Washington National Parks Summer Vacation: The Olympic Peninsula

We visited the State Capitol building on our last morning in Olympia, but I am not the State Capitols freak in the family and so I won’t spend anytime telling you about that. It was a State Capitol.

We left Olympia mid-morning and headed West. We had picked up treats at Wagner’s Bakery near our hotel in Olympia, and my husband thought that Summit Lake looked like a good place to stop and eat them. It is a very pretty little lake, but there is only one patch of public access, and even that theoretically required a state park pass that we did not have. Still, we enjoyed our treats by the water before getting back in the car and continuing our drive.

I’d picked Aberdeen as our lunch spot, because I’d found one restaurant with an outdoor deck. Breakwater’s Seafood did indeed have a nice deck overlooking the estuary. This is very much a working waterfront and Aberdeen still has the feel of an industrial town. Lunch was good seafood counter fare, primarily appreciated by my husband, the sole fish eater in our group. The highlight of the stop, though, was definitely the mother and baby deer that strolled casually across the busy main street as we waited at the cross street to get across and park for lunch.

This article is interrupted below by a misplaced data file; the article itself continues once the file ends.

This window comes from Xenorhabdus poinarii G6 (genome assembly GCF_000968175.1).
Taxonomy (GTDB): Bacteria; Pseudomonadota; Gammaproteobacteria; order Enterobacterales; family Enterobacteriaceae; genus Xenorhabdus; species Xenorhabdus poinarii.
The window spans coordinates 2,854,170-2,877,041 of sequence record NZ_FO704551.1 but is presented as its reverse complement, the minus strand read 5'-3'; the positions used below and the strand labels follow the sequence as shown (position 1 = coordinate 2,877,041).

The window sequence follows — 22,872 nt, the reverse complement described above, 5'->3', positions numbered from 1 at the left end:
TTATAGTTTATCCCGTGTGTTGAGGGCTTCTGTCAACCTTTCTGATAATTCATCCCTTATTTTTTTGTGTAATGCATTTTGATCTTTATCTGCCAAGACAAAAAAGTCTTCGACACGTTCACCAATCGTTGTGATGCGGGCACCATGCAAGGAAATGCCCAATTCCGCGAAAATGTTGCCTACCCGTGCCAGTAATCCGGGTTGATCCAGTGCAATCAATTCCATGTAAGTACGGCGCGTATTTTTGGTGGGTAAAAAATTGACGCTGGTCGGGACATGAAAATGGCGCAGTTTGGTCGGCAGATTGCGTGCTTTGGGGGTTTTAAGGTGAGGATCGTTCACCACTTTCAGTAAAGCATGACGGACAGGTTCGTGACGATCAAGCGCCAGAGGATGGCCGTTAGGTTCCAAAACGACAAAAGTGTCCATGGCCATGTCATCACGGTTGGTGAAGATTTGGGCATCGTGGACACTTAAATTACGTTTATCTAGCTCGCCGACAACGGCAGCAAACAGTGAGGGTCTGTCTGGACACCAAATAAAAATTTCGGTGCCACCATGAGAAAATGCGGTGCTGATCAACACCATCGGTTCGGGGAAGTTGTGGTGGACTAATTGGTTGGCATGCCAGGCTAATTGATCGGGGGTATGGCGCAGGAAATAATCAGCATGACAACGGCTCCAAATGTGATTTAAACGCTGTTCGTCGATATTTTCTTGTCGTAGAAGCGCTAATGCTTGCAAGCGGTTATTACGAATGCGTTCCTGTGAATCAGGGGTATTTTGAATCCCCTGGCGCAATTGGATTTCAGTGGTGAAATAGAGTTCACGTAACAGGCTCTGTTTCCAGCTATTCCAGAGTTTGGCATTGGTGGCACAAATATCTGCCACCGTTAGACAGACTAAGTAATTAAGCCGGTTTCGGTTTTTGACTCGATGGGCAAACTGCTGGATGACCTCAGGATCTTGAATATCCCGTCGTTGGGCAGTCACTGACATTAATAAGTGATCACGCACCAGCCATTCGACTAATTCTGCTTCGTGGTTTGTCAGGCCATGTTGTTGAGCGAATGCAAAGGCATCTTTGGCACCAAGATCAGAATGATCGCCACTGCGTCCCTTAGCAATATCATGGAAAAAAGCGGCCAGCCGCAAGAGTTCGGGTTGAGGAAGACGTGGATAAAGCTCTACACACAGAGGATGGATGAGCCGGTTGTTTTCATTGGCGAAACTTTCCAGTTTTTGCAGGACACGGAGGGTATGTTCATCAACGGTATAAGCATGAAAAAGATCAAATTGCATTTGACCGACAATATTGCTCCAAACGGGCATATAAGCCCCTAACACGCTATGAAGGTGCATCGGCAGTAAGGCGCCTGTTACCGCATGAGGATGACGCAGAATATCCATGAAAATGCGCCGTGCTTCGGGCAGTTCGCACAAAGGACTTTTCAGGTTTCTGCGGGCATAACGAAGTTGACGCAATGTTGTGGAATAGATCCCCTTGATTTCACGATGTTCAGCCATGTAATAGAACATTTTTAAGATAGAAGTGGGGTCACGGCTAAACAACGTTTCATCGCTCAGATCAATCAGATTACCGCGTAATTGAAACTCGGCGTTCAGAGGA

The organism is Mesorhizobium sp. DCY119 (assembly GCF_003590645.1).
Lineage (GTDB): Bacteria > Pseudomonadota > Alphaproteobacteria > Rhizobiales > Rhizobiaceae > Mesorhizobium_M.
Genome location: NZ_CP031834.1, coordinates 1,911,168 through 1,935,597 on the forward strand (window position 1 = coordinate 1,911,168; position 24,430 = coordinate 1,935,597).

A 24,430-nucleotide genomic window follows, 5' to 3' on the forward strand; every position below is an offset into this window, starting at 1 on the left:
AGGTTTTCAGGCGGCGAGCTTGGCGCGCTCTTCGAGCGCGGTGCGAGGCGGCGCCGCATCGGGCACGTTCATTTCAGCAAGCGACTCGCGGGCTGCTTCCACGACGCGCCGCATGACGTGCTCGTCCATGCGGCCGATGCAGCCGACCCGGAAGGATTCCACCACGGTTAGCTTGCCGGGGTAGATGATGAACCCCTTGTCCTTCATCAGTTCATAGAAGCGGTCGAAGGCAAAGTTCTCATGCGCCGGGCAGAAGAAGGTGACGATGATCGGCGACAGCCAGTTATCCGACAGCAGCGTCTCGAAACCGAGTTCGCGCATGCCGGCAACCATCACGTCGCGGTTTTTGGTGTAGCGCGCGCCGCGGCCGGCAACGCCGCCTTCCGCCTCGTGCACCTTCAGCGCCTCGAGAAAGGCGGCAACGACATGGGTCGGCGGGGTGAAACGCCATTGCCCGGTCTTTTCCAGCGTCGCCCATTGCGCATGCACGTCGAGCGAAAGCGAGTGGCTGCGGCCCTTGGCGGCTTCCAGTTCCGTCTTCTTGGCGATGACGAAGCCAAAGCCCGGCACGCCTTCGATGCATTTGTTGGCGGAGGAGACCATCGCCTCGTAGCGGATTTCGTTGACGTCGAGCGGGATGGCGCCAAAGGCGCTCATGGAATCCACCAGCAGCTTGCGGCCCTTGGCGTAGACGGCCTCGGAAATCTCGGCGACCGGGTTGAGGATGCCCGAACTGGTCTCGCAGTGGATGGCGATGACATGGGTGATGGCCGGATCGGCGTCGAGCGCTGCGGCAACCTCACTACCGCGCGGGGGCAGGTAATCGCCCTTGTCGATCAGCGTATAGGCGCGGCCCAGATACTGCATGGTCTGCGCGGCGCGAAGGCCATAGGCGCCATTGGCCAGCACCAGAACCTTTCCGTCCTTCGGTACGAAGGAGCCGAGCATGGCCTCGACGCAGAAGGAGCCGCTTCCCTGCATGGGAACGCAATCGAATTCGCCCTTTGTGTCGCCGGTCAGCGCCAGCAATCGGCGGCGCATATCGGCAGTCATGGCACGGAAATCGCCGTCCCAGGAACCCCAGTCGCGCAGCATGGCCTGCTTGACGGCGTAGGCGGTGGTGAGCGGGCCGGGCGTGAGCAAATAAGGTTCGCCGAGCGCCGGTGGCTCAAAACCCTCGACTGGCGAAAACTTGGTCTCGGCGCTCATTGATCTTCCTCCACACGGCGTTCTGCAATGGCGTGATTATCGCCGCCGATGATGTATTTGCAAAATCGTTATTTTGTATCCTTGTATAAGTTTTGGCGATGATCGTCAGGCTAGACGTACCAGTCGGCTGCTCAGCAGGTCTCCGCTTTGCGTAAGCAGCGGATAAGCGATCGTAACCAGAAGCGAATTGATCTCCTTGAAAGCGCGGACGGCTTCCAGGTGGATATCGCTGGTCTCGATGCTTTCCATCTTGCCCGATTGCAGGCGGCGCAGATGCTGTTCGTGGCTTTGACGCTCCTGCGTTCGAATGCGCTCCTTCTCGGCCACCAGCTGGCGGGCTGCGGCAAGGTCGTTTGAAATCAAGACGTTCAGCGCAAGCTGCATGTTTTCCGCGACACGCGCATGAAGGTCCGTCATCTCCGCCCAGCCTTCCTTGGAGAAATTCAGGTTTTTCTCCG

After lunch, we drove on to Forks, which is where we based ourselves for our stay in the Olympic Peninsula. On our way to Forks, we made two stops. We stopped in Lake Quinault to see the World’s Largest Spruce Tree – and to perk me up after a long post-lunch drive (I almost always drive after lunch because my husband finds lunch sleep-inducing). The world’s largest spruce tree didn’t do much for us but we did think Lake Quinault looked like a pretty spot.

We also stopped at the Kalaloch Campground and walked down to the beach to see “The Tree of Life” – a tree left suspended over a cave by erosion, roots exposed. This was definitely our favorite of the two stops. No offense to the giant spruce, but a tree with its roots exposed is a just cooler. Also, it was our first stop at a beach and we enjoyed getting our feet wet, even if the water was quite cold.

The slightly precarious Tree of Life